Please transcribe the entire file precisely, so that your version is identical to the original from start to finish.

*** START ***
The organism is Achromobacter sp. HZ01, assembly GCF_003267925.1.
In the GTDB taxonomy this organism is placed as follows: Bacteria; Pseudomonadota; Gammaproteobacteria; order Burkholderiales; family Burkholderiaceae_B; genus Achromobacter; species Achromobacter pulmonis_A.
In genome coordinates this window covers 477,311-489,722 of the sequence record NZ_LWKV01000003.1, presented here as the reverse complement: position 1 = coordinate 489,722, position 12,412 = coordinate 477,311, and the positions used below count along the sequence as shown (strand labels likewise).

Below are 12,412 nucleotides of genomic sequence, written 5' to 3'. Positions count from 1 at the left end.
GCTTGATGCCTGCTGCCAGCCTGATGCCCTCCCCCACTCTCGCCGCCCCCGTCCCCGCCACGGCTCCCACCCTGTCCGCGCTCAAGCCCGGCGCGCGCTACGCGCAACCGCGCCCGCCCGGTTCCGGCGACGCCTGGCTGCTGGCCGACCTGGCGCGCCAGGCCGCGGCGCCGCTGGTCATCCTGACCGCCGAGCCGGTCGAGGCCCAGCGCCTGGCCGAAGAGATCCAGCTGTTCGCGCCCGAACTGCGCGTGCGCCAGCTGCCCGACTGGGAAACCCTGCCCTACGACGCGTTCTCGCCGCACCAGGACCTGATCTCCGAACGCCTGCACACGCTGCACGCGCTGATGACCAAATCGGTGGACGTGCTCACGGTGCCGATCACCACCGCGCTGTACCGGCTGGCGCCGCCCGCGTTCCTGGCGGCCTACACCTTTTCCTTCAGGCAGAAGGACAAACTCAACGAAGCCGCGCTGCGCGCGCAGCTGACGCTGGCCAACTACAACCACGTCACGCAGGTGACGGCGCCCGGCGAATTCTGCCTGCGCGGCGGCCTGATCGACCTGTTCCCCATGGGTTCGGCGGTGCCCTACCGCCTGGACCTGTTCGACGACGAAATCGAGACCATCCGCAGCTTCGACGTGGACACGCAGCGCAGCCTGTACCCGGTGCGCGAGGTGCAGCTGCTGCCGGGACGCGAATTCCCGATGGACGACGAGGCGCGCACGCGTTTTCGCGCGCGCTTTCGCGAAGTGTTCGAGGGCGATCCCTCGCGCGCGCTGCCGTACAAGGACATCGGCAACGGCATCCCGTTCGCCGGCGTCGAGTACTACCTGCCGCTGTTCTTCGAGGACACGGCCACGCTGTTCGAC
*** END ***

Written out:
The organism is Achromobacter sp. HZ01, assembly GCF_003267925.1.
In the GTDB taxonomy this organism is placed as follows: Bacteria; Pseudomonadota; Gammaproteobacteria; order Burkholderiales; family Burkholderiaceae_B; genus Achromobacter; species Achromobacter pulmonis_A.
In genome coordinates this window covers 477,311-489,722 of the sequence record NZ_LWKV01000003.1, presented here as the reverse complement: position 1 = coordinate 489,722, position 12,412 = coordinate 477,311, and the positions used below count along the sequence as shown (strand labels likewise).

Below are 12,412 nucleotides of genomic sequence, written 5' to 3'. Positions count from 1 at the left end.
GCTTGATGCCTGCTGCCAGCCTGATGCCCTCCCCCACTCTCGCCGCCCCCGTCCCCGCCACGGCTCCCACCCTGTCCGCGCTCAAGCCCGGCGCGCGCTACGCGCAACCGCGCCCGCCCGGTTCCGGCGACGCCTGGCTGCTGGCCGACCTGGCGCGCCAGGCCGCGGCGCCGCTGGTCATCCTGACCGCCGAGCCGGTCGAGGCCCAGCGCCTGGCCGAAGAGATCCAGCTGTTCGCGCCCGAACTGCGCGTGCGCCAGCTGCCCGACTGGGAAACCCTGCCCTACGACGCGTTCTCGCCGCACCAGGACCTGATCTCCGAACGCCTGCACACGCTGCACGCGCTGATGACCAAATCGGTGGACGTGCTCACGGTGCCGATCACCACCGCGCTGTACCGGCTGGCGCCGCCCGCGTTCCTGGCGGCCTACACCTTTTCCTTCAGGCAGAAGGACAAACTCAACGAAGCCGCGCTGCGCGCGCAGCTGACGCTGGCCAACTACAACCACGTCACGCAGGTGACGGCGCCCGGCGAATTCTGCCTGCGCGGCGGCCTGATCGACCTGTTCCCCATGGGTTCGGCGGTGCCCTACCGCCTGGACCTGTTCGACGACGAAATCGAGACCATCCGCAGCTTCGACGTGGACACGCAGCGCAGCCTGTACCCGGTGCGCGAGGTGCAGCTGCTGCCGGGACGCGAATTCCCGATGGACGACGAGGCGCGCACGCGTTTTCGCGCGCGCTTTCGCGAAGTGTTCGAGGGCGATCCCTCGCGCGCGCTGCCGTACAAGGACATCGGCAACGGCATCCCGTTCGCCGGCGTCGAGTACTACCTGCCGCTGTTCTTCGAGGACACGGCCACGCTGTTCGAC